Dimensions of Depression: The Conflictual Structure of the Depressed State

  • Martin M. KatzEmail author
Part of the SpringerBriefs in Psychology book series (BRIEFSPSYCHOL)


Interrelationships of the behavioral components of the disorder and derived quantitative measures for each were analyzed through study of 130 severely depressed patients. Patients were drawn from six hospitals in the NIMH Collaborative Study of the Psychobiology of Depression. Most variation among the behavioral elements was accounted for by three dimensions, each derived by combining 2–4 of the 11 constructs; (1) anxiety-agitation-somatization; (2) depressed mood-motor retardation; and (3) hostility-interpersonal sensitivity. High severity in each explain the depressed feeling and turmoil experienced by the severely ill providing a structure for interpreting the major forces that create the condition. The first dimension reflects an aroused central nervous system state; the second, the recognizable “core” aspect of depression and retardation. Depressed mood and anxiety are viewed as emanating from different central nervous system sources. New theory about the nature of depression acknowledges that these central nervous system states are opposed, their conflictual nature helping to explain the simultaneous depression and turmoil experienced by the severely ill. By recognizing the important role of hostility, the analysis exposes neglect of this central emotion in clinical research slowing the development of new treatments. Acceptance of the disorder as “multifaceted,” not a singular state, renders actions of the antidepressants more understandable. Drug profile actions are a function of the different relationships that the critical central neurotransmitter systems have with the various behaviors and moods. New guidelines for research on mechanisms will prevent the same errors of perspective in the new “genetics” era of research.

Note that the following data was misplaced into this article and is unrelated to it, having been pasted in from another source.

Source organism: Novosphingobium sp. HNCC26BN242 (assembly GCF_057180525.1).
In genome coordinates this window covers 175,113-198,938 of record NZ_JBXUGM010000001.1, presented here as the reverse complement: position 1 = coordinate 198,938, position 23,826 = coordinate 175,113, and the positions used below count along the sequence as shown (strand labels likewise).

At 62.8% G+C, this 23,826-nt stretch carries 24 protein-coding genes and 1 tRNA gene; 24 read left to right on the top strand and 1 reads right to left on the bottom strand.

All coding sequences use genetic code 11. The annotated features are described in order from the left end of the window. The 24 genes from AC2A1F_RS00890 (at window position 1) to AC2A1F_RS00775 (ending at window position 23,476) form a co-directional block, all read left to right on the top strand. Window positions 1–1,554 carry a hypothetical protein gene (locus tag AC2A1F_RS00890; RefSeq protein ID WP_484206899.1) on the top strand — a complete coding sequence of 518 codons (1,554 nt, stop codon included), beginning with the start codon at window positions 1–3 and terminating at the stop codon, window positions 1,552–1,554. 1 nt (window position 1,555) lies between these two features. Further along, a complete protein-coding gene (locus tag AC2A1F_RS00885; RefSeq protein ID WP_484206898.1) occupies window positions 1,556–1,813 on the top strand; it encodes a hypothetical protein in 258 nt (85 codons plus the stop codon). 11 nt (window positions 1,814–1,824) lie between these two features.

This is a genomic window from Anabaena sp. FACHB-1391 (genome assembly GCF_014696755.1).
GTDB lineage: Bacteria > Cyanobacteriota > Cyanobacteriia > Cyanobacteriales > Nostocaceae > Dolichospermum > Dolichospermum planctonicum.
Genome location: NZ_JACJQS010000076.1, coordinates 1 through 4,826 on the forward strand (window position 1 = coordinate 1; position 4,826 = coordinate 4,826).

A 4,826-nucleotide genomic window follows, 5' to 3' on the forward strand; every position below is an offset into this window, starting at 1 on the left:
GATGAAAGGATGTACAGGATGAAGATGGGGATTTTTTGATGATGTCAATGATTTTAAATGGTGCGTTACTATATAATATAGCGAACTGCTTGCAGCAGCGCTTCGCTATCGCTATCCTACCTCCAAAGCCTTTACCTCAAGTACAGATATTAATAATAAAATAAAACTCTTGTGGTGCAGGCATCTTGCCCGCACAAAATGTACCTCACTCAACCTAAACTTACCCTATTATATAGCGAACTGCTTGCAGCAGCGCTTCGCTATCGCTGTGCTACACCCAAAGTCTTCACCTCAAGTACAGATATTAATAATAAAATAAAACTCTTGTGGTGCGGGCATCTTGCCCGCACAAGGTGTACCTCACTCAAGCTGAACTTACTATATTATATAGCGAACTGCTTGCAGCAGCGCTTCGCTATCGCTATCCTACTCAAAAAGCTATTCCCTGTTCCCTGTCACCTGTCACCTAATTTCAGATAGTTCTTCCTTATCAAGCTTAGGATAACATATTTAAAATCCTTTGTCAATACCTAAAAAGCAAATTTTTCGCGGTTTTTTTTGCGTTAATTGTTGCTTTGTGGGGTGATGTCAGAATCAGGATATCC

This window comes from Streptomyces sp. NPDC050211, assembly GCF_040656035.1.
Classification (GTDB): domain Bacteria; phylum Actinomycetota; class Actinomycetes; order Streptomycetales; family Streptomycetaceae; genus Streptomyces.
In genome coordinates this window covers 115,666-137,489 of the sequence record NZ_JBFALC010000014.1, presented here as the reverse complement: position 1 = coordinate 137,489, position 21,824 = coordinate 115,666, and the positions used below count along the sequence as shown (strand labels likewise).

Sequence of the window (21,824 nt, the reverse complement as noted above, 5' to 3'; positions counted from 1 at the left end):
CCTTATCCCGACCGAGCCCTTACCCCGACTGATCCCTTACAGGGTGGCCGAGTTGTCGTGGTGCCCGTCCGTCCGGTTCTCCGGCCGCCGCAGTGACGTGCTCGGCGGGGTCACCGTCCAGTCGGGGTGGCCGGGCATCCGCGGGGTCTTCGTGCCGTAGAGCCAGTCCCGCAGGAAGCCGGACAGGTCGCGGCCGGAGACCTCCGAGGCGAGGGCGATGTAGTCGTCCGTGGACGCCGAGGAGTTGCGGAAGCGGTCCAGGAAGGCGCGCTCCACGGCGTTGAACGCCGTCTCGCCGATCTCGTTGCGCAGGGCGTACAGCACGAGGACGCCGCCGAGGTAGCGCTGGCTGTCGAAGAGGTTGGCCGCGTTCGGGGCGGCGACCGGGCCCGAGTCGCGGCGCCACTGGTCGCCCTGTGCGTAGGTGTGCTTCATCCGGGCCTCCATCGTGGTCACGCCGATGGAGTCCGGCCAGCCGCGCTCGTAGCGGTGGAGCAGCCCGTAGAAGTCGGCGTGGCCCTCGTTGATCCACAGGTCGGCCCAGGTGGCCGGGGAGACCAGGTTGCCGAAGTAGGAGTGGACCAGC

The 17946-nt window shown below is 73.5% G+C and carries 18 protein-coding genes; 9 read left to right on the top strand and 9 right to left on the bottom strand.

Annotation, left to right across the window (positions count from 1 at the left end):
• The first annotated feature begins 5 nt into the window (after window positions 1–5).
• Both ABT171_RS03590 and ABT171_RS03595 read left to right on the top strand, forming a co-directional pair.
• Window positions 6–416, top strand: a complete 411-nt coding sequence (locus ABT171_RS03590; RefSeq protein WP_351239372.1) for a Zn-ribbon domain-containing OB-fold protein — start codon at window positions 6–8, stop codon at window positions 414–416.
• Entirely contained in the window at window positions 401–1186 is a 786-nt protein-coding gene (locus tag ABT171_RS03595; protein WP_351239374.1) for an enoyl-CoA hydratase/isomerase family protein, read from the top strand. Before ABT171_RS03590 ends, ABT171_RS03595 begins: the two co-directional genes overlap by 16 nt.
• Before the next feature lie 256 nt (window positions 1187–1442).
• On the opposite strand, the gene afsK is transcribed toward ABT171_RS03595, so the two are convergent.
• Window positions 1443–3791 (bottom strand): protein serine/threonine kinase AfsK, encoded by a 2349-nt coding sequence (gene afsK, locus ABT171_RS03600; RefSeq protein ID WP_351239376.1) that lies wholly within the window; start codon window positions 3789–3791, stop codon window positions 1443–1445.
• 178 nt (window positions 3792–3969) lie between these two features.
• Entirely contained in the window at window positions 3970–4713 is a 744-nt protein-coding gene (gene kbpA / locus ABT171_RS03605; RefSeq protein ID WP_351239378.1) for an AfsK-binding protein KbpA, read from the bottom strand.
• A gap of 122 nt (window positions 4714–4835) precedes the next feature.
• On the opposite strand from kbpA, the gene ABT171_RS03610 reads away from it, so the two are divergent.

Dimensions Conflict hypothesis Depressed mood Anxiety Hostility Arousal Holistic 


  1. 1.
    Harman, H. H. (1976). Modern factor analysis (3rd ed.). Chicago: University of Chicago Press.Google Scholar
  2. 2.
    Mendels, J., Weinstein, N., & Cochrane, C. (1972). The relationship between depression and anxiety. Archives of General Psychiatry, 27, 649–653.PubMedCrossRefGoogle Scholar
  3. 3.
    Wetzler, S., & Katz, M.M. (1988) Problems with the differentiation of anxiety and depression. Journal of Psychiatric Research. Google Scholar
  4. 4.
    Healy, D. (1997) The antidepressant era. Google Scholar
  5. 5.
    Katz, M.M. et al. (2004).Google Scholar
  6. 6.
    Katz, M.M. et al. (1984). Psychol Reports, 55, 619–791.Google Scholar

Copyright information

© The Author(s) 2013

Authors and Affiliations

  1. 1.Center at San Antonio, Department of PsychiatryUniversity of Texas Health ScienceBethesdamUSA

Personalised recommendations